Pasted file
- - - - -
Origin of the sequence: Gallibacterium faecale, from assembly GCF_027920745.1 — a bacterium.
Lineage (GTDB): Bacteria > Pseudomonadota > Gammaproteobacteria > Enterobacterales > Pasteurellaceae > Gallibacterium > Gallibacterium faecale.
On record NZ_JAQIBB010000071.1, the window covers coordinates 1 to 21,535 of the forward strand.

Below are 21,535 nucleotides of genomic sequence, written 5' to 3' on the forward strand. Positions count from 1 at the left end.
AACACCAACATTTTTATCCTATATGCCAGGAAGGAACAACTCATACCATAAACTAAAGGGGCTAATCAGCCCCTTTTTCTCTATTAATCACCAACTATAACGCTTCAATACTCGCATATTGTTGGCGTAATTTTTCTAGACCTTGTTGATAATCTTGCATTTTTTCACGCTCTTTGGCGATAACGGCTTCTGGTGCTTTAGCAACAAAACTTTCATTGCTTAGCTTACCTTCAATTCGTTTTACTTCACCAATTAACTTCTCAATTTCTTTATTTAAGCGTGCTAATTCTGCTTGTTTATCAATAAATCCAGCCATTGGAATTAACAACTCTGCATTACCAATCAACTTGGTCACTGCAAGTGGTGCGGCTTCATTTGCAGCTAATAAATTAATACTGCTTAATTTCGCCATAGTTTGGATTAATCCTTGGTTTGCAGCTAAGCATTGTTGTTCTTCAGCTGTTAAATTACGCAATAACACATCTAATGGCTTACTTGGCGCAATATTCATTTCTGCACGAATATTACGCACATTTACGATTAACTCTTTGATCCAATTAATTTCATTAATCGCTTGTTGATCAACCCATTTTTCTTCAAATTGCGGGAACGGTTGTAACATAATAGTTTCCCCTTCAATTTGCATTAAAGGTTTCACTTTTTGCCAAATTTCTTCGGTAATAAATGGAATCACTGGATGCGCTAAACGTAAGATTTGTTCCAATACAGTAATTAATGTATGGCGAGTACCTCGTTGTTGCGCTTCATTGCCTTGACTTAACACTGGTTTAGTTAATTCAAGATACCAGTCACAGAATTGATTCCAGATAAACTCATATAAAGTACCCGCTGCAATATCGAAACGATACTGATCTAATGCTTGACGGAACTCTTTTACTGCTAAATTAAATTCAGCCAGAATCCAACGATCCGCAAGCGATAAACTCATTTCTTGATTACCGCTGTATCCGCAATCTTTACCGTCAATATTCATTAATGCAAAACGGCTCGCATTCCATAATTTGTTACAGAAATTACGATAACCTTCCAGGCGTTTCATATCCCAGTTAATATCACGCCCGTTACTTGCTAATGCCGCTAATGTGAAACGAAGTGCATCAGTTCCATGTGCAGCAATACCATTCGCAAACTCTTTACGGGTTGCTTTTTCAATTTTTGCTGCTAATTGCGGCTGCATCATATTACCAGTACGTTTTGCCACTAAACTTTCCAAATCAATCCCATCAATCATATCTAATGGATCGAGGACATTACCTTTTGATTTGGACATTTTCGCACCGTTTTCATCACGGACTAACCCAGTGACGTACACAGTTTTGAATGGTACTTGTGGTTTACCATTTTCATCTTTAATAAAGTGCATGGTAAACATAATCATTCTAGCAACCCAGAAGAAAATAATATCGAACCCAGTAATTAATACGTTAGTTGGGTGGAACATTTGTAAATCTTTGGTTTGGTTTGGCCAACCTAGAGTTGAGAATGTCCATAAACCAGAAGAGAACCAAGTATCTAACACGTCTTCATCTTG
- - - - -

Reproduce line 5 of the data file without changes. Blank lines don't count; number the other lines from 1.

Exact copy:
AACACCAACATTTTTATCCTATATGCCAGGAAGGAACAACTCATACCATAAACTAAAGGGGCTAATCAGCCCCTTTTTCTCTATTAATCACCAACTATAACGCTTCAATACTCGCATATTGTTGGCGTAATTTTTCTAGACCTTGTTGATAATCTTGCATTTTTTCACGCTCTTTGGCGATAACGGCTTCTGGTGCTTTAGCAACAAAACTTTCATTGCTTAGCTTACCTTCAATTCGTTTTACTTCACCAATTAACTTCTCAATTTCTTTATTTAAGCGTGCTAATTCTGCTTGTTTATCAATAAATCCAGCCATTGGAATTAACAACTCTGCATTACCAATCAACTTGGTCACTGCAAGTGGTGCGGCTTCATTTGCAGCTAATAAATTAATACTGCTTAATTTCGCCATAGTTTGGATTAATCCTTGGTTTGCAGCTAAGCATTGTTGTTCTTCAGCTGTTAAATTACGCAATAACACATCTAATGGCTTACTTGGCGCAATATTCATTTCTGCACGAATATTACGCACATTTACGATTAACTCTTTGATCCAATTAATTTCATTAATCGCTTGTTGATCAACCCATTTTTCTTCAAATTGCGGGAACGGTTGTAACATAATAGTTTCCCCTTCAATTTGCATTAAAGGTTTCACTTTTTGCCAAATTTCTTCGGTAATAAATGGAATCACTGGATGCGCTAAACGTAAGATTTGTTCCAATACAGTAATTAATGTATGGCGAGTACCTCGTTGTTGCGCTTCATTGCCTTGACTTAACACTGGTTTAGTTAATTCAAGATACCAGTCACAGAATTGATTCCAGATAAACTCATATAAAGTACCCGCTGCAATATCGAAACGATACTGATCTAATGCTTGACGGAACTCTTTTACTGCTAAATTAAATTCAGCCAGAATCCAACGATCCGCAAGCGATAAACTCATTTCTTGATTACCGCTGTATCCGCAATCTTTACCGTCAATATTCATTAATGCAAAACGGCTCGCATTCCATAATTTGTTACAGAAATTACGATAACCTTCCAGGCGTTTCATATCCCAGTTAATATCACGCCCGTTACTTGCTAATGCCGCTAATGTGAAACGAAGTGCATCAGTTCCATGTGCAGCAATACCATTCGCAAACTCTTTACGGGTTGCTTTTTCAATTTTTGCTGCTAATTGCGGCTGCATCATATTACCAGTACGTTTTGCCACTAAACTTTCCAAATCAATCCCATCAATCATATCTAATGGATCGAGGACATTACCTTTTGATTTGGACATTTTCGCACCGTTTTCATCACGGACTAACCCAGTGACGTACACAGTTTTGAATGGTACTTGTGGTTTACCATTTTCATCTTTAATAAAGTGCATGGTAAACATAATCATTCTAGCAACCCAGAAGAAAATAATATCGAACCCAGTAATTAATACGTTAGTTGGGTGGAACATTTGTAAATCTTTGGTTTGGTTTGGCCAACCTAGAGTTGAGAATGTCCATAAACCAGAAGAGAACCAAGTATCTAACACGTCTTCATCTTG